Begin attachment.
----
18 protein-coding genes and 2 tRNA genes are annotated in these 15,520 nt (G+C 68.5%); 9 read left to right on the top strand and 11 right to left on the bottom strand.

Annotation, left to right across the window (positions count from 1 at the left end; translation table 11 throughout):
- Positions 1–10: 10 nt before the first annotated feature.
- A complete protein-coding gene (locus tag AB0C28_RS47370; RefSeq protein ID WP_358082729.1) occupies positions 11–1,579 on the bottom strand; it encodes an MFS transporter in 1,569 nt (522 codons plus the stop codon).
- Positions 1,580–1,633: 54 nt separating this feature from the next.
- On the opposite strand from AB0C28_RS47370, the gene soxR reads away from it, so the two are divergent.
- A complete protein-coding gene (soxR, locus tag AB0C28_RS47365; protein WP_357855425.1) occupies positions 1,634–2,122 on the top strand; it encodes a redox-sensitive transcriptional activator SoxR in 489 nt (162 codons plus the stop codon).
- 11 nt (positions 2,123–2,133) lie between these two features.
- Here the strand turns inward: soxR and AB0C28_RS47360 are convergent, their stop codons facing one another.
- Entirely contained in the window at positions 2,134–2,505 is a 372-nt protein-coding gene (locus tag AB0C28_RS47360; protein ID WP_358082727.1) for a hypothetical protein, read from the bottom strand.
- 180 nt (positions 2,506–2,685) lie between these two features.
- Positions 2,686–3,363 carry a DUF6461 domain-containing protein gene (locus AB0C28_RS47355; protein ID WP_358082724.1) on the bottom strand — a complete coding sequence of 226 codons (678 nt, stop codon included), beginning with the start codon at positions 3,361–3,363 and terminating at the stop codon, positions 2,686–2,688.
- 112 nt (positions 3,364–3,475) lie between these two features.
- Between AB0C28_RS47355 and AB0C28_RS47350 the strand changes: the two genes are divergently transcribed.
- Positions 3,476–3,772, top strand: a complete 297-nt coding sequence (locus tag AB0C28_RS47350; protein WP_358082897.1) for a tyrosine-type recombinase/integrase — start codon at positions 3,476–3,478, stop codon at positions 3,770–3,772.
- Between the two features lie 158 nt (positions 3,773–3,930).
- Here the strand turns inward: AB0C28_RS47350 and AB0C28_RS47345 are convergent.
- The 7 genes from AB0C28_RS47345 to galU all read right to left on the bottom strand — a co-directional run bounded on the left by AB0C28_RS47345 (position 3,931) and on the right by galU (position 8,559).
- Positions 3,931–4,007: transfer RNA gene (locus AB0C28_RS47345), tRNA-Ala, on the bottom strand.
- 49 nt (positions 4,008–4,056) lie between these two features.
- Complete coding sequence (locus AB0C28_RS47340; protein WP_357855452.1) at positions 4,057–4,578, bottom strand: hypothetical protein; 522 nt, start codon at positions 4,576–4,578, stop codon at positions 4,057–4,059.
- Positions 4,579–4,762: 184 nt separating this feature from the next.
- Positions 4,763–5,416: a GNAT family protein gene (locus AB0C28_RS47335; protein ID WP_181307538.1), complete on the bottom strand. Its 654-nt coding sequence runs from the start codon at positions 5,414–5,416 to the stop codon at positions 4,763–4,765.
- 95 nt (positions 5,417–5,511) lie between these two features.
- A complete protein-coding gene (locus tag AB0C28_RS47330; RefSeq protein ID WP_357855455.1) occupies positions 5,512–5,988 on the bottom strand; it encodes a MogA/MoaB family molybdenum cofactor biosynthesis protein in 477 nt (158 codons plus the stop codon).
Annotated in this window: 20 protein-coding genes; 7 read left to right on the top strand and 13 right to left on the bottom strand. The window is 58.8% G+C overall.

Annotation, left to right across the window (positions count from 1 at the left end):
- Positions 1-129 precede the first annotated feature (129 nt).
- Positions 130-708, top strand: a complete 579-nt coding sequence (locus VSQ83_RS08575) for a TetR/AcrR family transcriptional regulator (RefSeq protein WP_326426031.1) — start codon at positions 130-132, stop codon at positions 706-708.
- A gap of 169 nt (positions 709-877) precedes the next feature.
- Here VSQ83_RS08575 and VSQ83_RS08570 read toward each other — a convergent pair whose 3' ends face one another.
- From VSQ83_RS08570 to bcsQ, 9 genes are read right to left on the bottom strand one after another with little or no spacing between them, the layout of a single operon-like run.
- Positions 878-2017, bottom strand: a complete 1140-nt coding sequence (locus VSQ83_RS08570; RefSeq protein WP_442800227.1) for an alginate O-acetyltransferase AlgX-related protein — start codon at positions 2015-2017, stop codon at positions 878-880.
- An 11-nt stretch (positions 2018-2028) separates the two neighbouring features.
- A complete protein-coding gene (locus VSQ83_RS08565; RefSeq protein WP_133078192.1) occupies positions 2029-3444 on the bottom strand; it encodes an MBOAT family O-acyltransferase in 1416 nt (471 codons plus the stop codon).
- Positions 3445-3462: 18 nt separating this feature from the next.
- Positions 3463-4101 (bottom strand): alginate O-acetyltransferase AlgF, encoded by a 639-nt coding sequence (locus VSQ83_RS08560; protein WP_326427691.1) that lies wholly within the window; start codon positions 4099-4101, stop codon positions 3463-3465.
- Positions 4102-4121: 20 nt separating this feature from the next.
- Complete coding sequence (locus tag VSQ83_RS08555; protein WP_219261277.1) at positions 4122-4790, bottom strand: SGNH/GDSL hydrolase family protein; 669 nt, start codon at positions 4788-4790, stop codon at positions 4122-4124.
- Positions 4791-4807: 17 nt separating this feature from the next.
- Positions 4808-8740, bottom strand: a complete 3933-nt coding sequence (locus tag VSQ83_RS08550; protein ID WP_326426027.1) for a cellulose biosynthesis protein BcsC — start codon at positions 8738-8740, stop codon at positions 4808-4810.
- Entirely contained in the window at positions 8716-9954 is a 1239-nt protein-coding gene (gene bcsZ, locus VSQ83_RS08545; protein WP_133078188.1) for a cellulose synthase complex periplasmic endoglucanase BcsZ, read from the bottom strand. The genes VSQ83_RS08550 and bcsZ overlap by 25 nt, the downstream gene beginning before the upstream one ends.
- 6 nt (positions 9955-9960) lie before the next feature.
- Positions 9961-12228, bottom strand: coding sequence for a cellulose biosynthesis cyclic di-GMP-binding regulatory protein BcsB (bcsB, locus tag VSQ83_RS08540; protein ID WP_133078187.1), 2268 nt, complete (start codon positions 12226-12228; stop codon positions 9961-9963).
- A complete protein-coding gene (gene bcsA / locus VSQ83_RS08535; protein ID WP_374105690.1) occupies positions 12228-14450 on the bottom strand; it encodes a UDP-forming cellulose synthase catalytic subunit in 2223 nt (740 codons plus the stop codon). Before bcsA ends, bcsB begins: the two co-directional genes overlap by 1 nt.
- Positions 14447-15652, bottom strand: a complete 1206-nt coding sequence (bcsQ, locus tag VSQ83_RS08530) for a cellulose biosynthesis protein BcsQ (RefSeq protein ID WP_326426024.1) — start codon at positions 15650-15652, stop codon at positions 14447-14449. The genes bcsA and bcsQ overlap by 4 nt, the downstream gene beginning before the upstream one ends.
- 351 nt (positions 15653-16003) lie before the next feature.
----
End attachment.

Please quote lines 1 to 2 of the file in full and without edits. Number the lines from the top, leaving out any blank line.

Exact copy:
18 protein-coding genes and 2 tRNA genes are annotated in these 15,520 nt (G+C 68.5%); 9 read left to right on the top strand and 11 right to left on the bottom strand.

Annotation, left to right across the window (positions count from 1 at the left end; translation table 11 throughout):